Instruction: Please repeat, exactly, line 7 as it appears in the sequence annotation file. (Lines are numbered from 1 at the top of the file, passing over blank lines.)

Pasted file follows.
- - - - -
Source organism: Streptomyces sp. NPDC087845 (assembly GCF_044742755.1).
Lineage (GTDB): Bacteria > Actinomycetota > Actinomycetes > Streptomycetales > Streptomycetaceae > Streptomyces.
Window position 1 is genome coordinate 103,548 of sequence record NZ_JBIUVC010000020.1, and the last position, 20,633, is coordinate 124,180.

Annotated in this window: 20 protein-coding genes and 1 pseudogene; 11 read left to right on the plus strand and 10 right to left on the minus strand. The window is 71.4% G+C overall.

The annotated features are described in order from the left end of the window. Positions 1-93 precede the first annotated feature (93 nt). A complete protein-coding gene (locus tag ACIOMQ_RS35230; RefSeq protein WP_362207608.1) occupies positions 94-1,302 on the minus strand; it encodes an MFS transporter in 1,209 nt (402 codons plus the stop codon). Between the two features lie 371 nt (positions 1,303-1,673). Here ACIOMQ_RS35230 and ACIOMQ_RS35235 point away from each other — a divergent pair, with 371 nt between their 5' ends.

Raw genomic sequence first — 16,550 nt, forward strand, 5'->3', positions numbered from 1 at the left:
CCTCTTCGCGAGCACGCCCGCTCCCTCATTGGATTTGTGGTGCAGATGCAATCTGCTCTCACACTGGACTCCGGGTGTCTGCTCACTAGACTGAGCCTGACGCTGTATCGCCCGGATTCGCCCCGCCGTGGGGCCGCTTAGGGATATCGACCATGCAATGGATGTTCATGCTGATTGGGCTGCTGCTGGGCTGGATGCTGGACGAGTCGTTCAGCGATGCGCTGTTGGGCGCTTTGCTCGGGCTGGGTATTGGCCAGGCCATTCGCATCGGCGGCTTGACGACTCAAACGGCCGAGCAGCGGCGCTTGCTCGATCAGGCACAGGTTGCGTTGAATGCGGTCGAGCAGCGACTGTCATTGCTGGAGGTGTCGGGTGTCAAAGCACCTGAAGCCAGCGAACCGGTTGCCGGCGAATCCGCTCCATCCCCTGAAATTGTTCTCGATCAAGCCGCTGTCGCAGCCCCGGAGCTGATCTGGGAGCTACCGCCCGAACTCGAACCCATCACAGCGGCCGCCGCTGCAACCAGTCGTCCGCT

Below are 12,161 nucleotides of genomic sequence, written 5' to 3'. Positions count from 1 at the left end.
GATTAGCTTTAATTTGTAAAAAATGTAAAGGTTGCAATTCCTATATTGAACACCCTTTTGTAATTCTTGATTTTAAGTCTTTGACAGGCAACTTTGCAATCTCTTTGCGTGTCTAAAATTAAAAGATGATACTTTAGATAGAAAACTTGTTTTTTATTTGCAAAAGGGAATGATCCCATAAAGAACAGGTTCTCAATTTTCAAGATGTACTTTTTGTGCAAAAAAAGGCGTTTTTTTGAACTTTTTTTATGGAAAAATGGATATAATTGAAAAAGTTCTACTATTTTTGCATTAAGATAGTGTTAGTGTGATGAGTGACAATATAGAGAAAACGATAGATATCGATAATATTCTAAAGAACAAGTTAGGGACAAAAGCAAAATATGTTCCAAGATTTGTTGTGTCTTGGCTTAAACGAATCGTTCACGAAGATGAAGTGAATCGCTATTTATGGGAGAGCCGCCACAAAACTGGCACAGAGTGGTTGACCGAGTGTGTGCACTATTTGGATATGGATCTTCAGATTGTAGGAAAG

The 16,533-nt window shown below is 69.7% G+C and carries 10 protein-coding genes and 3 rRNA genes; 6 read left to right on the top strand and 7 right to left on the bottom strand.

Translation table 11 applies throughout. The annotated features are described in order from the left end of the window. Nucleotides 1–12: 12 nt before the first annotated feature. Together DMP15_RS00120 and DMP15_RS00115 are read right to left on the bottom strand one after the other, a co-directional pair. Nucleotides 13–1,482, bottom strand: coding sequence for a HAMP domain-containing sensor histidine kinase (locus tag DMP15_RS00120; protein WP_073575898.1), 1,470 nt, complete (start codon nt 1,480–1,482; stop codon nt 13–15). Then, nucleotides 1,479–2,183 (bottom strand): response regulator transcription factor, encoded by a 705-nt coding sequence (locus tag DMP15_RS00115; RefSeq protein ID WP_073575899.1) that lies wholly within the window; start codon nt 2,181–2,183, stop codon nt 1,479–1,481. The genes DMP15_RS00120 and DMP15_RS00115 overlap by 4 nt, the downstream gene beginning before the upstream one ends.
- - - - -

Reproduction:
CCTCTTCGCGAGCACGCCCGCTCCCTCATTGGATTTGTGGTGCAGATGCAATCTGCTCTCACACTGGACTCCGGGTGTCTGCTCACTAGACTGAGCCTGACGCTGTATCGCCCGGATTCGCCCCGCCGTGGGGCCGCTTAGGGATATCGACCATGCAATGGATGTTCATGCTGATTGGGCTGCTGCTGGGCTGGATGCTGGACGAGTCGTTCAGCGATGCGCTGTTGGGCGCTTTGCTCGGGCTGGGTATTGGCCAGGCCATTCGCATCGGCGGCTTGACGACTCAAACGGCCGAGCAGCGGCGCTTGCTCGATCAGGCACAGGTTGCGTTGAATGCGGTCGAGCAGCGACTGTCATTGCTGGAGGTGTCGGGTGTCAAAGCACCTGAAGCCAGCGAACCGGTTGCCGGCGAATCCGCTCCATCCCCTGAAATTGTTCTCGATCAAGCCGCTGTCGCAGCCCCGGAGCTGATCTGGGAGCTACCGCCCGAACTCGAACCCATCACAGCGGCCGCCGCTGCAACCAGTCGTCCGCT